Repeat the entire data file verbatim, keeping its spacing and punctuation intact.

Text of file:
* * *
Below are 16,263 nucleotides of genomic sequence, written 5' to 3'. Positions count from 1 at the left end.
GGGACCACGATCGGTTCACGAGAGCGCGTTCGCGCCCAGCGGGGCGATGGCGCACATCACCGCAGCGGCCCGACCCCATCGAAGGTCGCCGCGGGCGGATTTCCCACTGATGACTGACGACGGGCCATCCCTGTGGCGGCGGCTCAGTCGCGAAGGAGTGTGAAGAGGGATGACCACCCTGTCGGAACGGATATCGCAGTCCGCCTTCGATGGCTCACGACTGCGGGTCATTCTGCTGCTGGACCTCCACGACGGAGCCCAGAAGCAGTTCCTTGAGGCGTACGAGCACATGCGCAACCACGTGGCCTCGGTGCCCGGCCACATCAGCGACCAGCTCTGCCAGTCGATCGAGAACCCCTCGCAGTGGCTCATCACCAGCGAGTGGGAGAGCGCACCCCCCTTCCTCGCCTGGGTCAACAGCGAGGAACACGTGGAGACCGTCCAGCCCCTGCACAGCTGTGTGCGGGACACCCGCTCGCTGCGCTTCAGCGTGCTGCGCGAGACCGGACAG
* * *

Below are 16,263 nucleotides of genomic sequence, written 5' to 3'. Positions count from 1 at the left end.
GGGACCACGATCGGTTCACGAGAGCGCGTTCGCGCCCAGCGGGGCGATGGCGCACATCACCGCAGCGGCCCGACCCCATCGAAGGTCGCCGCGGGCGGATTTCCCACTGATGACTGACGACGGGCCATCCCTGTGGCGGCGGCTCAGTCGCGAAGGAGTGTGAAGAGGGATGACCACCCTGTCGGAACGGATATCGCAGTCCGCCTTCGATGGCTCACGACTGCGGGTCATTCTGCTGCTGGACCTCCACGACGGAGCCCAGAAGCAGTTCCTTGAGGCGTACGAGCACATGCGCAACCACGTGGCCTCGGTGCCCGGCCACATCAGCGACCAGCTCTGCCAGTCGATCGAGAACCCCTCGCAGTGGCTCATCACCAGCGAGTGGGAGAGCGCACCCCCCTTCCTCGCCTGGGTCAACAGCGAGGAACACGTGGAGACCGTCCAGCCCCTGCACAGCTGTGTGCGGGACACCCGCTCGCTGCGCTTCAGCGTGCTGCGCGAGACCGGACAG